Amid the weeping in SW19 last weekend, Andy Murray essayed what was a clunky if well-meaning compliment to his opponent’s longevity. ‘Not bad for a 30-year-old,’ he said. Shortly after, Roger Federer opined that he thought Murray might indeed win a Grand Slam one day. Probably deserved it, too. Unspoken seemed to be the thought, ‘Listen sonny, I might be 30 but I’ve got 17 of these buggers. Don’t talk to me about how old I am.’ Moral: never ever make jokes about people’s age, no matter how friendly you’re trying to be.
No one can understand the joy of being Roger Federer better than Federer himself. The great are given the gift of time, and with that they can display elegance. Seen from the other side of the net — the Andy Murray view — Rog must be a nightmare, but from anywhere else — sofa, the Royal Box or Henman Hill — he is poetry. Even if he was picking his nose, Federer would make it look like an act of class.
However, during Wimbledon fortnight, the greatest display of Swiss suavity came not on Centre Court, but between Visé and Tournai in northern France. Wearing the yellow jersey of the leader of the Tour de France, Fabian Cancellara slipped out of the pack and drew alongside his team car to collect his lunch. Through the window were passed energy bars and isotonic liquids, which were placed on the bike and in pockets, but last came a bottle of San Pellegrino mineral water. Fabian sat up, reached over his shoulder and tucked the bottle of ‘con gas’ down back of his jersey. After a quick smile to the camera he accelerated away to enjoy a light lunch with his mates in the peloton, who were pedalling along at the far side of 30mph. Even ‘no sweat’ Federer would have been impressed by that dollop of panache.
It is hard to get far away from the Tour de France’s murky past, but there is so much to enjoy about it. The riders in the Tour de France aren’t the holier-than-thou eco-cyclists whose every turn of the pedal is extending the life of the planet. Nor are they the Sunday-morning time-triallists who create mobile chicanes on the A-roads of middle England. Cancellara and the like operate at such a level of brilliance it is hard to look away.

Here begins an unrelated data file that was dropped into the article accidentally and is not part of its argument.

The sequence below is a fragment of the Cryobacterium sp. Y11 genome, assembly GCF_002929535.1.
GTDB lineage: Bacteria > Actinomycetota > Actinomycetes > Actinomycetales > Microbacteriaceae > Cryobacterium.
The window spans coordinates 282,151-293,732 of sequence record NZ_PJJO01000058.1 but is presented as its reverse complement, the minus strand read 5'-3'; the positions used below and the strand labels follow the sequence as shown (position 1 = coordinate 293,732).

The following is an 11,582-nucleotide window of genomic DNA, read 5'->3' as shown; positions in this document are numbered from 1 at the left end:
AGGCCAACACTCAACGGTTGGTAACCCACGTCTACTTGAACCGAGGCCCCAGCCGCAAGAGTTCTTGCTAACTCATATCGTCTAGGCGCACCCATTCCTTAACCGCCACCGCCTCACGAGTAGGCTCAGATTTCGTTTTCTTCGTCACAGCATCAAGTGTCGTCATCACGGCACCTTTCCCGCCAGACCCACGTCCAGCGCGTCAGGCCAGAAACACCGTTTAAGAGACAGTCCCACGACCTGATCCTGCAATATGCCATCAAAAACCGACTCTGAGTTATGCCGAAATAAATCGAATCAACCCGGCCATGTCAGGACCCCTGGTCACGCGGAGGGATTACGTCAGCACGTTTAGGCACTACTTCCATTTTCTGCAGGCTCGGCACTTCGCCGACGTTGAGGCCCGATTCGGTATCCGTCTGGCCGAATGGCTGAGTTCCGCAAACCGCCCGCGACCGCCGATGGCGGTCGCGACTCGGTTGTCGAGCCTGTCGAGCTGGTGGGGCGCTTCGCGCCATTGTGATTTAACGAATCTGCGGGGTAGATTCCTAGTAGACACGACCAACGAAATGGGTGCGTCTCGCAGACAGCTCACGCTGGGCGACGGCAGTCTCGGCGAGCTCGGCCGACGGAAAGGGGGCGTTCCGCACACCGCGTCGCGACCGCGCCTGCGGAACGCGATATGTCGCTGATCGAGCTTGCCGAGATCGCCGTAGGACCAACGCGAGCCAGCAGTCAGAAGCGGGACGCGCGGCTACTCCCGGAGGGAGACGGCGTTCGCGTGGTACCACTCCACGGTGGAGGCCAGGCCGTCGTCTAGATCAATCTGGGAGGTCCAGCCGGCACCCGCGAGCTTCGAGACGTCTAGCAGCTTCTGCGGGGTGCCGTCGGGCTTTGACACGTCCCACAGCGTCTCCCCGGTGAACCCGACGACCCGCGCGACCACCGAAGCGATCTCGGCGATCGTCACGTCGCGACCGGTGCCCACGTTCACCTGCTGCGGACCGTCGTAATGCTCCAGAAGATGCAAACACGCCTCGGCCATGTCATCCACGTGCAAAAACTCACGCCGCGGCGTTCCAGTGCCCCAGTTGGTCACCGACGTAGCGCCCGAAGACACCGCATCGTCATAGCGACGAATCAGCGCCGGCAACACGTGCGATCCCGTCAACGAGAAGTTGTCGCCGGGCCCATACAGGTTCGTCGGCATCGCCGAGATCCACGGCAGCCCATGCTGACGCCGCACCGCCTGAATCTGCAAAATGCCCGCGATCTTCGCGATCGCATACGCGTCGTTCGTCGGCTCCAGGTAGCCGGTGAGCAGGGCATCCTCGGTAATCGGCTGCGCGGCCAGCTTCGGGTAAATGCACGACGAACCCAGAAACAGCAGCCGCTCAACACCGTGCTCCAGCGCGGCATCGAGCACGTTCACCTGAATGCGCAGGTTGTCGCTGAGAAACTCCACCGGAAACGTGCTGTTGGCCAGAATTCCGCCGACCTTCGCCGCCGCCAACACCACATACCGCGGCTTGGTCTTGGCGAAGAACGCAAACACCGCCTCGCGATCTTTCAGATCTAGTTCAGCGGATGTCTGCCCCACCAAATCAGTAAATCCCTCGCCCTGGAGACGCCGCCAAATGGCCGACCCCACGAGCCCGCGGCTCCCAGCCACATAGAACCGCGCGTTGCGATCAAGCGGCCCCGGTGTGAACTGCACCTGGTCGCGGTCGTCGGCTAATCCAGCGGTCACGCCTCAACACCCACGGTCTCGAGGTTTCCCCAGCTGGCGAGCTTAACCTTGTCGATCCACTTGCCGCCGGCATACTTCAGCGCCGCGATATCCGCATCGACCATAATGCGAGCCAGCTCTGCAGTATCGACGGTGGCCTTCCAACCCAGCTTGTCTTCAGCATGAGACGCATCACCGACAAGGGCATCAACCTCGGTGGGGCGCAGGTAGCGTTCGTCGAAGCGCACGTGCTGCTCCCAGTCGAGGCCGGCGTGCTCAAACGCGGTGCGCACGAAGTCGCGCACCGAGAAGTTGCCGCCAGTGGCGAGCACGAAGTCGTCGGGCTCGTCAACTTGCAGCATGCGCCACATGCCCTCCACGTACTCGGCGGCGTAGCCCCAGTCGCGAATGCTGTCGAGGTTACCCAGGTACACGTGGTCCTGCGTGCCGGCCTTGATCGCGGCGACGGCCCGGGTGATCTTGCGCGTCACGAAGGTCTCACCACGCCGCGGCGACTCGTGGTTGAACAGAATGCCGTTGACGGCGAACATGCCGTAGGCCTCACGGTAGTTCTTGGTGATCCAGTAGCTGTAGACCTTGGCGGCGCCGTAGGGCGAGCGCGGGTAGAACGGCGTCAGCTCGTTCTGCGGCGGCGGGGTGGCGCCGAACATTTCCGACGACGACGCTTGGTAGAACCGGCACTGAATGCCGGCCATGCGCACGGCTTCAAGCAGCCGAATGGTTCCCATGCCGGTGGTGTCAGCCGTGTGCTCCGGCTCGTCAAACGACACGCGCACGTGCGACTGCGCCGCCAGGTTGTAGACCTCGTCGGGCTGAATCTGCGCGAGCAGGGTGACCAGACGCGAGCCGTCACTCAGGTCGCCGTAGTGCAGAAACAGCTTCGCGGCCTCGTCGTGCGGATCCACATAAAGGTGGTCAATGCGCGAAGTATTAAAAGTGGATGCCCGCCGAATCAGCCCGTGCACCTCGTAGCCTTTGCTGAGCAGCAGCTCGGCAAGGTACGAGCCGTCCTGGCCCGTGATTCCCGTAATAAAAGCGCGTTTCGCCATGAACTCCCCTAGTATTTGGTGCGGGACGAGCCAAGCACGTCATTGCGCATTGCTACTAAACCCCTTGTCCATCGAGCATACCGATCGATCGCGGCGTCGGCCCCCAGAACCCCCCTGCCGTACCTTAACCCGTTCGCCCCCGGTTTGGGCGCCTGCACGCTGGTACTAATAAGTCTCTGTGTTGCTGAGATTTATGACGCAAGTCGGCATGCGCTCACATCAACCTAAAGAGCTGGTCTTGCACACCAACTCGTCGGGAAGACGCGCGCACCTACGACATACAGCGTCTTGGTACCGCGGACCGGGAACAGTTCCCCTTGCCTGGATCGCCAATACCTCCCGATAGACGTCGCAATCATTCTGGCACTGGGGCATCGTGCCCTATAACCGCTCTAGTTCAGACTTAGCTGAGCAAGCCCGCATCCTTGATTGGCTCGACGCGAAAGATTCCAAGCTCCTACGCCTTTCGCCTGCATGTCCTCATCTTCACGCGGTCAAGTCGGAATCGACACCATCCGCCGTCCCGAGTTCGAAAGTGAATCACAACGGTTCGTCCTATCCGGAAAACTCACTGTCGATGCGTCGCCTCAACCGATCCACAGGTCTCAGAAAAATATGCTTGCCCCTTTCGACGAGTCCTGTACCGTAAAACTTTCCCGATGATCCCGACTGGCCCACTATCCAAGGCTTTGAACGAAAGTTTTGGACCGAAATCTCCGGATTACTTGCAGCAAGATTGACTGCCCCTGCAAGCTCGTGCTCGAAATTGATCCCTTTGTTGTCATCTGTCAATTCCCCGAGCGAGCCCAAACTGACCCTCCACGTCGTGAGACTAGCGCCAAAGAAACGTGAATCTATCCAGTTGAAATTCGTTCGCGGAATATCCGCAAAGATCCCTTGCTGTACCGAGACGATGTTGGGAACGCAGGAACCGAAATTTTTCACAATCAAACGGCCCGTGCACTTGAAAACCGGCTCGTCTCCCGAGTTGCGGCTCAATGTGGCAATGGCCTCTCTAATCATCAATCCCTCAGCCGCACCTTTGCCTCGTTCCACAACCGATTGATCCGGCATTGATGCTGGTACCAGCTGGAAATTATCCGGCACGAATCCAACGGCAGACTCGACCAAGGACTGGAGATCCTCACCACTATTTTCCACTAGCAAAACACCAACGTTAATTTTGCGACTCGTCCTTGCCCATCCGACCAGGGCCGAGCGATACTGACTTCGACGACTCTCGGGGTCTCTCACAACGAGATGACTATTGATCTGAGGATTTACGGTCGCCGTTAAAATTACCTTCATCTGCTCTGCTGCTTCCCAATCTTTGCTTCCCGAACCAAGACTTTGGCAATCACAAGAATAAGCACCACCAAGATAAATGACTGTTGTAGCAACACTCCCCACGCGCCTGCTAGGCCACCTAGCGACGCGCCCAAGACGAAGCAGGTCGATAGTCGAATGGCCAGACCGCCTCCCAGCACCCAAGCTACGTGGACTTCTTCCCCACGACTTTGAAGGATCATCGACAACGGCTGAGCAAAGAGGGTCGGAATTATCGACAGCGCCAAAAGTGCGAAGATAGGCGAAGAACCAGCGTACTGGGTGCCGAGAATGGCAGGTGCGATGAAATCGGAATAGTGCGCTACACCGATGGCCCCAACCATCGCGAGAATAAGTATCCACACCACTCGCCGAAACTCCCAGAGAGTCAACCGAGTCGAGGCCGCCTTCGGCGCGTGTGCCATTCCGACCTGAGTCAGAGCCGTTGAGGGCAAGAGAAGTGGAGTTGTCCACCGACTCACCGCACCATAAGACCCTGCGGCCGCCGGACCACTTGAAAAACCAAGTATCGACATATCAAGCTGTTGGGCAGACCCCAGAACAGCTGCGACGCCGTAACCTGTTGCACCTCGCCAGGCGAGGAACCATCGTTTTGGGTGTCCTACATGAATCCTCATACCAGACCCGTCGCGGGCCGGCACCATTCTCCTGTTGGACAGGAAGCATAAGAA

In what other sport do competitors eat, drink, change their clothes and have running repairs while riding up an Alp under a blazing sun? At the speeds they travel a nut, bolt or screw falling off a bicycle can be fatal. Watching car and bike, inches apart and at speed, with a mechanic leaning out of the window armed with an Allen key to keep bicycle in full working order, is both beautiful and terrifying.
In Britain, an appreciation of professional cycling is young — though it should go to volume 11 due to the efforts of Bradley Wiggins and Mark Cavendish — but in France it has deep roots. When the Tour de France comes to town, the town stops to welcome it. Cornfields are cut to replicate the spokes on a wheel, flowerbeds are planted in the colours of the riders’ jerseys, farm machinery is parked to create the shape of a bicycle.
The Tour de France inspires as well. For every youngster hammering along a ‘route nationale’ in colourful Lycra, there is an octogenarian making steady progress up an Alp. He’s probably chasing an old schoolfriend, having been inspired by Fausto Coppi.
A popular view of the Tour is that it is an event without ethics, but it has many unwritten rules, such as never taking advantage of a rival’s mechanical misfortune. Another is that no one attacks the leader on the final stage into Paris. On Sunday week the man in the yellow jersey and his team will pop a bottle of fine champagne and raise a glass to their success. And they’ll do it on the move. I’m not sure even Roger Federer is capable of that.
Roger Alton is an executive editor at the Times.